The Germ Paradox

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“I think germs are ugly. I don’t like them because you can only kill 99%. There’s always that 1% that’s out to get you.”

Ahh, the germ paradox. So can we all just agree that yes, germs are ugly? Ok? Set? Good. Now onto the good stuff.

 

Let’s define germs, so that we’re all on the same page. For all intents and purposes, a germ is a disease-causing microorganism. Yes? Fine? Good. Like I’ve mentioned earlier in the week, some seriously awesome horror movies can be spawned off of this. But I’m pretty sure they’ve already done flicks on germs. (The Germ, Contagion, The Seventh Seal, etc.) But the scariest part of these skin peeling, nerves testing, gag reflex pushing movies is that more often than not, they are plausible. If not based on a true story. Take movies like Contagion for example. It’s a Hollywood-ized, romanticized, Damon-ized story that COULD ACTUALY HAPPEN. With all the travel and close contact we have today, spreading an airborne disease would be so easy it makes me want to crawl into a hole and never breath near another human again. Ever.

These theories are pretty mainstream, too. It’s not a secret that the best way to annihilate the human population of Earth is either: A) Nuclear War; B) Airborne Toxic Event; or C) Dragons. If I was going to take us out, I would choose option B. (Mostly because A is too expected, and C is too cliché) All you have to do is release a quick-mutating disease that is spread my contact or, even better, is airborne. Then you’re set. Just sit back and watch the world burn. Because if you’re planning something like this, then you don’t want money, fame, love, success. You just want to watch the world burn.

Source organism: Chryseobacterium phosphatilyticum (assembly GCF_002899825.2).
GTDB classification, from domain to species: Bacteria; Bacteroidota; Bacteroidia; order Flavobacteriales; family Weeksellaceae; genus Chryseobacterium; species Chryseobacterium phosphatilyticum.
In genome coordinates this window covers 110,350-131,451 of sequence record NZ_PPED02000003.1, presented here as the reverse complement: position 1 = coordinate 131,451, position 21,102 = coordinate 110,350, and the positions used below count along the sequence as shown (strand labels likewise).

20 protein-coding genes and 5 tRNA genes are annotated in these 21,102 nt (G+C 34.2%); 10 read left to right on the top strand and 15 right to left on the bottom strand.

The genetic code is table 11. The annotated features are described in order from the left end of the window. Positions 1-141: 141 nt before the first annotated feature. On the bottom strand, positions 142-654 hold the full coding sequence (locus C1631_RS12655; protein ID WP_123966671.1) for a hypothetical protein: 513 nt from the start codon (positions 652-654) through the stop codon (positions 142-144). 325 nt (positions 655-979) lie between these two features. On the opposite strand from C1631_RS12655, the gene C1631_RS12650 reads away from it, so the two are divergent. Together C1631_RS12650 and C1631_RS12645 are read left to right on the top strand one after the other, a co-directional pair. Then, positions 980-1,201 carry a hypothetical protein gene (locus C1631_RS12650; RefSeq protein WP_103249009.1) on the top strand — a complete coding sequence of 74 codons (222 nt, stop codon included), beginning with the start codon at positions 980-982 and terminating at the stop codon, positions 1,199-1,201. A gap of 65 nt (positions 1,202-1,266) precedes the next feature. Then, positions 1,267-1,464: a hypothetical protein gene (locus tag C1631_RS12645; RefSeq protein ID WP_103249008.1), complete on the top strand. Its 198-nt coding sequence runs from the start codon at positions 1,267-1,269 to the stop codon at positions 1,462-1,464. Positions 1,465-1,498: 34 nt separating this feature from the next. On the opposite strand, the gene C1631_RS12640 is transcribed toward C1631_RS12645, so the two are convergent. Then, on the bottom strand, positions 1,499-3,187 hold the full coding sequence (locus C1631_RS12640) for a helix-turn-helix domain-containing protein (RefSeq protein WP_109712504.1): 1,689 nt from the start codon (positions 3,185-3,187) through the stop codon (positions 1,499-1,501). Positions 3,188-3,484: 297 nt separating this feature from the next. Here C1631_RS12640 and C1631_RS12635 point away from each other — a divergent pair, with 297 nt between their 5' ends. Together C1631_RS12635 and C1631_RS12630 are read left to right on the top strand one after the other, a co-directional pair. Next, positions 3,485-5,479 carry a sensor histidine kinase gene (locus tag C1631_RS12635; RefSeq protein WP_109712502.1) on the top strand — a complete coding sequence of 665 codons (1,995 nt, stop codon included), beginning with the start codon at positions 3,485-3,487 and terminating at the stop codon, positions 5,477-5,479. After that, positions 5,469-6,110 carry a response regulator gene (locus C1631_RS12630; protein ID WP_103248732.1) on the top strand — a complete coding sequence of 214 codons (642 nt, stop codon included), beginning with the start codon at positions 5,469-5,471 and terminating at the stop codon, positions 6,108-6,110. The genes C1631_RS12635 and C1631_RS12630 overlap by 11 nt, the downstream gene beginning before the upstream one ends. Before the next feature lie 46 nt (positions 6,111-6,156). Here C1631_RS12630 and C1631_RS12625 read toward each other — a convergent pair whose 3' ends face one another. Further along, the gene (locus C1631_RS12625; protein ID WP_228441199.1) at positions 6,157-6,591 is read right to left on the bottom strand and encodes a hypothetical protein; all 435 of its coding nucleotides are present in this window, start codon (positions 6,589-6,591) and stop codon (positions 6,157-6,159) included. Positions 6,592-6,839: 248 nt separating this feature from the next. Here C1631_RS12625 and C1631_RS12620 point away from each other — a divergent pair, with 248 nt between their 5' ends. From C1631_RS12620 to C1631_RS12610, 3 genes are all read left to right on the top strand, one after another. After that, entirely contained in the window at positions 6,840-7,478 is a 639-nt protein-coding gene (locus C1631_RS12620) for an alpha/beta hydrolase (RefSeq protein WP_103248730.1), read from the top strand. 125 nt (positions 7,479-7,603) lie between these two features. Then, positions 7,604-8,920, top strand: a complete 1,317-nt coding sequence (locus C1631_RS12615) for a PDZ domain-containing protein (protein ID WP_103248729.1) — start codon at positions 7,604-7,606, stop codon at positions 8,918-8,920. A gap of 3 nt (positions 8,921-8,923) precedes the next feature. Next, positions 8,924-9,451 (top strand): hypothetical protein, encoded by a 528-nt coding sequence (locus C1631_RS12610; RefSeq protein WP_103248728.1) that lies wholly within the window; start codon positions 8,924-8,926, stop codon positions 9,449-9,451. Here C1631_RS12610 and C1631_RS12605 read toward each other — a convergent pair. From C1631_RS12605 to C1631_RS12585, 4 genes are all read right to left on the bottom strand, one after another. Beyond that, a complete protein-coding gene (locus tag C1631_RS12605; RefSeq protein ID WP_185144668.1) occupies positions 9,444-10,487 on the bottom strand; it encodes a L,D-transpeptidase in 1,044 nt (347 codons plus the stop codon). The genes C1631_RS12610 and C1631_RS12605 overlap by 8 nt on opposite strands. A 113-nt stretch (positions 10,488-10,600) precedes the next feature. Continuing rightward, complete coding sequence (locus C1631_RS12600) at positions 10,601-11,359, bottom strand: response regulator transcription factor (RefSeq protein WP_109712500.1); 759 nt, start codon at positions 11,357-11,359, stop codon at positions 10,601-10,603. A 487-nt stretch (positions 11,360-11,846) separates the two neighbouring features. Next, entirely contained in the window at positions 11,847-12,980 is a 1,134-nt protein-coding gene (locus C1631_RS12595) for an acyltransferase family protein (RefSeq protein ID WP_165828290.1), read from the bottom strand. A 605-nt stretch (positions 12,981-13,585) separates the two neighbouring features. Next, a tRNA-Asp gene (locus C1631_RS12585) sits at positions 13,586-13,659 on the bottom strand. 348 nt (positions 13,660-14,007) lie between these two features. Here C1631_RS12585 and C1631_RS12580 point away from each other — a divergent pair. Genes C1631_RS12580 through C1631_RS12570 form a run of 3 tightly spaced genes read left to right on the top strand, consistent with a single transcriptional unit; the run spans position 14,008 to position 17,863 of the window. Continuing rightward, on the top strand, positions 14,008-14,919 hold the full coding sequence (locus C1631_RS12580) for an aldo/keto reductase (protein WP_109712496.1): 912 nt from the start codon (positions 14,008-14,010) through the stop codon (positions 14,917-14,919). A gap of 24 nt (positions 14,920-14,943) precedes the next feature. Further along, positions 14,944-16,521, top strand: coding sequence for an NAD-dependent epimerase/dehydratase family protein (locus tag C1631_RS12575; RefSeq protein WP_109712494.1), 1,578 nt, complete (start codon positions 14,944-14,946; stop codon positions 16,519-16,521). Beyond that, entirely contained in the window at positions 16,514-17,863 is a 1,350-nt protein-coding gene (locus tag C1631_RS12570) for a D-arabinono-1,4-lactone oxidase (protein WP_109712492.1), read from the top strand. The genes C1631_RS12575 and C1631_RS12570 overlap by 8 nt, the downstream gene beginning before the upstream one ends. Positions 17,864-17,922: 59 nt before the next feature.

So how is all this nonsense a paradox? Well, in our race to cleanse ourselves of these disease causing germs, we have invented marvelous chemicals that you can spray all over your house, in your clothes, and even rub on your hands right before you eat. How wonderful! They are actually. Well, most of them. Where would we be without soaps and sanitation? If you said “The Black Plague” you are correct! I also would have accepted “Europe in the Dark Ages”. One of the reasons The Plague spread so fast was the lack of sanitation and the abundance of clothes sharing, (like with dead people). So now we wash our hands and don’t catch The Plague. But the one catch on all these great products is that little sticker that reads: Kills 99% of Germs! So while you’re washing your hands, killing off the 99%, that 1% is NOT DYING. In fact, they’re getting stronger, they’re becoming resilient. And in time that 1% will become the 99%, only the chemicals will only be able to kill the 1%.

The paradox is that whilst trying to destroy the germs that can harm us, we are making them stronger and harder to kill. Hence an eternal battle between humans and germs that we will never win because we can’t kill all the bacteria because we need bacteria to survive. Yet at he same time, germs are taking lives everyday. So where does it end? It doesn’t. That’s a paradox.

Don’t forget the glitter- iamtheseventies.

 

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